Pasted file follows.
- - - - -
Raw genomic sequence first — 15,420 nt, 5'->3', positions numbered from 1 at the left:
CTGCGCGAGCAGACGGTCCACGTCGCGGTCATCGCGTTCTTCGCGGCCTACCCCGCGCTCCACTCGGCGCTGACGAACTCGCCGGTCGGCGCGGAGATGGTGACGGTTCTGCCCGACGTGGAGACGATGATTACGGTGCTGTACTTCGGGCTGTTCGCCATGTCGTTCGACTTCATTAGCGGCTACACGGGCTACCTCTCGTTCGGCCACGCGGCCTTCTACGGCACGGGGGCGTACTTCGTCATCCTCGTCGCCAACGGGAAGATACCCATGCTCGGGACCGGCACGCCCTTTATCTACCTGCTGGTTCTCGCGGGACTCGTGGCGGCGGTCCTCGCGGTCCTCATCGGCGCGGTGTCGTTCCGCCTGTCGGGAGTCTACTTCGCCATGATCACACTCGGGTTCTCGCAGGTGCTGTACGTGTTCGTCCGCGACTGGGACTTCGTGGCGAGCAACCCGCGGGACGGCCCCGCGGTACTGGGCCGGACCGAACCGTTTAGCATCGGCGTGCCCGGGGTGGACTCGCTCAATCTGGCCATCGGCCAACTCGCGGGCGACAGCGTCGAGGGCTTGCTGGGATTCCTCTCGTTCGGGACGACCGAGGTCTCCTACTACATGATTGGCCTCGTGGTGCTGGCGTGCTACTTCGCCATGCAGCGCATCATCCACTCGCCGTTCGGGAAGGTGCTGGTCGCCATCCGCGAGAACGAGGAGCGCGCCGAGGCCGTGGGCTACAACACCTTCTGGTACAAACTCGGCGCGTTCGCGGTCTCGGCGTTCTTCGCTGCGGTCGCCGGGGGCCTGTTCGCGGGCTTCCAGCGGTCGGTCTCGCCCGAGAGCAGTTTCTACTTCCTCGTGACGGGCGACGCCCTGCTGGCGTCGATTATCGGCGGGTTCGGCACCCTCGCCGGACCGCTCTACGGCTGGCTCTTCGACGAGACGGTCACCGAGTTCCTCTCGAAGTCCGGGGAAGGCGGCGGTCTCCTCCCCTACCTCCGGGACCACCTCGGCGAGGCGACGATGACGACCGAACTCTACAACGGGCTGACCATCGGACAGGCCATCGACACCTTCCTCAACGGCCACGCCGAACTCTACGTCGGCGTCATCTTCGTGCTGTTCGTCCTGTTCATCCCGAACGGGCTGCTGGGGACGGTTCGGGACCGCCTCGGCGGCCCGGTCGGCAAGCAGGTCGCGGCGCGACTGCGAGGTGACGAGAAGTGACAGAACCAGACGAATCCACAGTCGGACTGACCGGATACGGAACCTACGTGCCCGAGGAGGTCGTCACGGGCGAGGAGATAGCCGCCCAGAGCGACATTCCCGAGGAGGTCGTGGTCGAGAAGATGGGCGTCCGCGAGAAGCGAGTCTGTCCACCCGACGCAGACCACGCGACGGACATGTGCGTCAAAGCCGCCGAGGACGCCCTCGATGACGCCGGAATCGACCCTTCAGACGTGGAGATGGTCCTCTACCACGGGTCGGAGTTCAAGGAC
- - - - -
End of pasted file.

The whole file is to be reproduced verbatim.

Raw genomic sequence first — 15,420 nt, 5'->3', positions numbered from 1 at the left:
CTGCGCGAGCAGACGGTCCACGTCGCGGTCATCGCGTTCTTCGCGGCCTACCCCGCGCTCCACTCGGCGCTGACGAACTCGCCGGTCGGCGCGGAGATGGTGACGGTTCTGCCCGACGTGGAGACGATGATTACGGTGCTGTACTTCGGGCTGTTCGCCATGTCGTTCGACTTCATTAGCGGCTACACGGGCTACCTCTCGTTCGGCCACGCGGCCTTCTACGGCACGGGGGCGTACTTCGTCATCCTCGTCGCCAACGGGAAGATACCCATGCTCGGGACCGGCACGCCCTTTATCTACCTGCTGGTTCTCGCGGGACTCGTGGCGGCGGTCCTCGCGGTCCTCATCGGCGCGGTGTCGTTCCGCCTGTCGGGAGTCTACTTCGCCATGATCACACTCGGGTTCTCGCAGGTGCTGTACGTGTTCGTCCGCGACTGGGACTTCGTGGCGAGCAACCCGCGGGACGGCCCCGCGGTACTGGGCCGGACCGAACCGTTTAGCATCGGCGTGCCCGGGGTGGACTCGCTCAATCTGGCCATCGGCCAACTCGCGGGCGACAGCGTCGAGGGCTTGCTGGGATTCCTCTCGTTCGGGACGACCGAGGTCTCCTACTACATGATTGGCCTCGTGGTGCTGGCGTGCTACTTCGCCATGCAGCGCATCATCCACTCGCCGTTCGGGAAGGTGCTGGTCGCCATCCGCGAGAACGAGGAGCGCGCCGAGGCCGTGGGCTACAACACCTTCTGGTACAAACTCGGCGCGTTCGCGGTCTCGGCGTTCTTCGCTGCGGTCGCCGGGGGCCTGTTCGCGGGCTTCCAGCGGTCGGTCTCGCCCGAGAGCAGTTTCTACTTCCTCGTGACGGGCGACGCCCTGCTGGCGTCGATTATCGGCGGGTTCGGCACCCTCGCCGGACCGCTCTACGGCTGGCTCTTCGACGAGACGGTCACCGAGTTCCTCTCGAAGTCCGGGGAAGGCGGCGGTCTCCTCCCCTACCTCCGGGACCACCTCGGCGAGGCGACGATGACGACCGAACTCTACAACGGGCTGACCATCGGACAGGCCATCGACACCTTCCTCAACGGCCACGCCGAACTCTACGTCGGCGTCATCTTCGTGCTGTTCGTCCTGTTCATCCCGAACGGGCTGCTGGGGACGGTTCGGGACCGCCTCGGCGGCCCGGTCGGCAAGCAGGTCGCGGCGCGACTGCGAGGTGACGAGAAGTGACAGAACCAGACGAATCCACAGTCGGACTGACCGGATACGGAACCTACGTGCCCGAGGAGGTCGTCACGGGCGAGGAGATAGCCGCCCAGAGCGACATTCCCGAGGAGGTCGTGGTCGAGAAGATGGGCGTCCGCGAGAAGCGAGTCTGTCCACCCGACGCAGACCACGCGACGGACATGTGCGTCAAAGCCGCCGAGGACGCCCTCGATGACGCCGGAATCGACCCTTCAGACGTGGAGATGGTCCTCTACCACGGGTCGGAGTTCAAGGAC